National / Media | Japan Pulse

A picture of food is worth 1,000 words for businesses on Instagram

by Alyssa I. Smith

Staff Writer

With end-of-year parties now in full swing, social media users are curating their profiles with “Insuta-bae” photographs that capture them enjoying enviable times.

Businesses have taken note of the interest in the service and the most tech savvy are seeking to attract online users craving social media eye candy.

Insuta-bae, a term referring to picture-perfect locations or products for the photo-sharing service Instagram, shared top spot in the 2017 U-Can New Words and Buzzword Awards. Its English equivalent would probably be something along the lines of “Insta-worthy.”

The term has become so widespread that Prime Minister Shinzo Abe used it in a speech to encourage the revitalization of local regions through social media engagement.

The phenomenon of taking visually appealing pictures in order to attract as many “likes” as possible has become an important factor in how people are choosing to spend their time, money and social media space.

The Insuta-bae hashtag in Japanese has been used in more than 790,000 Instagram posts.

According to market research agency Intage, Japanese households have changed the meals they prepare on Christmas Eve in recent years.

Cake and chicken — either fried or roast — continue to dominate the top spots during the festive season, but Intage notes that paella doubled in popularity between 2015 and 2016. The agency suspects the dish’s colorful and bright appearance has something to do with the uptick.

As far as Christmas food goes, cake appears to reign supreme. Matsuya Ginza conducted an online survey on holiday cakes, targeting women aged 20 to 70 years old and asking them whether they would post pictures of seasonal cakes on their Instagram accounts.

Of the 847 women who responded to the survey, 40.9 percent answered that they would post pictures of their Christmas desserts. Almost a third of the respondents answered “no.” The remainder didn’t use social media.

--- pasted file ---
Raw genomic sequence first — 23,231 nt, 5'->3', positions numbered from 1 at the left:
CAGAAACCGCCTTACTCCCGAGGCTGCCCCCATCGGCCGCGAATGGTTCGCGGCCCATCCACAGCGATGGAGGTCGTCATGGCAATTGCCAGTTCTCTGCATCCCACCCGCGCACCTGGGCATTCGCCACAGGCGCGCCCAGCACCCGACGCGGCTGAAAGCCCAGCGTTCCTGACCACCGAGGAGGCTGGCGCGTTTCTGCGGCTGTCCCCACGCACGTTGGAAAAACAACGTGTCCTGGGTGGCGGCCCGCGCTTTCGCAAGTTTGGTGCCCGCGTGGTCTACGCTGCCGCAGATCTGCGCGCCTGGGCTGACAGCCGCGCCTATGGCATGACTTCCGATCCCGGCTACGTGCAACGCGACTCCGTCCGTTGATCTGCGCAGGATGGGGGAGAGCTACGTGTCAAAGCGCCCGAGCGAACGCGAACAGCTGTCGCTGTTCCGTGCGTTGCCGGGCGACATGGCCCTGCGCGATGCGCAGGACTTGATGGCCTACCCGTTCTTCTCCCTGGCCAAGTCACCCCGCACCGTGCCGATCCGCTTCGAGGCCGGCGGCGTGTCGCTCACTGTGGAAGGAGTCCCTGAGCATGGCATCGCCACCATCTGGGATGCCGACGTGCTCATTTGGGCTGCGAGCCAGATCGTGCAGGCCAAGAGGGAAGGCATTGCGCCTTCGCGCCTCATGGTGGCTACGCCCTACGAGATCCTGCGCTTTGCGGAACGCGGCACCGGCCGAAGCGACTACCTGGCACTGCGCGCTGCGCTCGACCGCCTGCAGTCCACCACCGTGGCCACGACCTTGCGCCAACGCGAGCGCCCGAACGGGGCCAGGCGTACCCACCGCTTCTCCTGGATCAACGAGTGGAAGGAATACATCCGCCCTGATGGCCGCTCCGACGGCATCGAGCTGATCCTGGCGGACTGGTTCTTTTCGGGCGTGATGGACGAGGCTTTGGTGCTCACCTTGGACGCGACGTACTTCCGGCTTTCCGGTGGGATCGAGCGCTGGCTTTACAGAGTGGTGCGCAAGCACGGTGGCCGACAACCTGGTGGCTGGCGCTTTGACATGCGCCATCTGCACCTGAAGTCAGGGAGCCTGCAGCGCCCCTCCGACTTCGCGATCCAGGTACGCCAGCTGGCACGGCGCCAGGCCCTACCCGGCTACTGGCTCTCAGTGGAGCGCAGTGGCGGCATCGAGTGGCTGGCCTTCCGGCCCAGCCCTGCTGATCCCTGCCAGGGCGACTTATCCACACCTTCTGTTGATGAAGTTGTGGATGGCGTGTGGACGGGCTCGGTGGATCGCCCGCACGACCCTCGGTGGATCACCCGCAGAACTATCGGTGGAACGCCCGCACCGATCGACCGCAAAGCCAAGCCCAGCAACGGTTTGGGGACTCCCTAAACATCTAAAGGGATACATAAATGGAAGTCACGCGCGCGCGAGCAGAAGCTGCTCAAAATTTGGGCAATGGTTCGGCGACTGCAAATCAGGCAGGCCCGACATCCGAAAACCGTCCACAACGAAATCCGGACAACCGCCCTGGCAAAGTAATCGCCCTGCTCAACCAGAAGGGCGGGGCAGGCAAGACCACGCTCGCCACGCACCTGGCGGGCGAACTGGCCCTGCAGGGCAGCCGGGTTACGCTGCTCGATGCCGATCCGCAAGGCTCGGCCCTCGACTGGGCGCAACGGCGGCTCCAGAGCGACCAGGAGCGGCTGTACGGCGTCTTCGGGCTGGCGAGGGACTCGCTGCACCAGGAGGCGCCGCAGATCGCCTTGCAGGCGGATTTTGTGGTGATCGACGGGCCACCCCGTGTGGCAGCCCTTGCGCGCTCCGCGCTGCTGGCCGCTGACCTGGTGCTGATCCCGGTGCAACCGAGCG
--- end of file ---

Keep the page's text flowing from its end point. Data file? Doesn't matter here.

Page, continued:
The survey also asked whether the respondents who actively used social media had already posted cake photos on their profiles.

The survey found that 84.8 percent of women in their 20s, 53.5 percent of women in their 30s and 63 percent of women in their 40s had uploaded photos, figures that suggested that desserts are popular Insuta-bae images and “regardless of age, consumers strongly value whether their choice will be enjoyed by many people.”

Restaurants, hotels, department stores and patisseries have been especially enthusiastic about getting in on the Insuta-bae action. The Grand Hyatt Tokyo released an online list of its most “photogenic” menu offers catering to the holiday season.

“We have carefully selected Christmas sweets, cocktails, and special afternoon tea and new year menu items that will make you want to take pictures,” the hotel says on its website.

The list includes spiced hot chocolate that features floating marshmallow snowmen and cinnamon sugar donuts, drawing comments such as “This is a super lovely photo (heart emoji)” from Instagram user @minat.__.

Yoyogi Park is holding an event titled Photogenic Xmas Gourmet Corner on Dec. 23 and 24, enticing Instagrammers to peruse decorative holiday-themed foods from 20 different stores, including the Colorful Pop Burger from Kawaii Monster Cafe in Harajuku and the Christmas quiche from Sakura Bar in Meguro Ward’s Jiyugaoka.

The event tries to capitalize on its “fashionable and cute” factor, promoting the festival as “a little different from previous gourmet food festivals” and encouraging people to snap photos with their smartphones in one hand as they devour various culinary delights with the other.

There’s little doubt the popularity of Insuta-bae reflects the significance of social media on daily life and, as a result, businesses are highly likely to be motivated to develop attractive products and services targeting their photo-savvy consumers.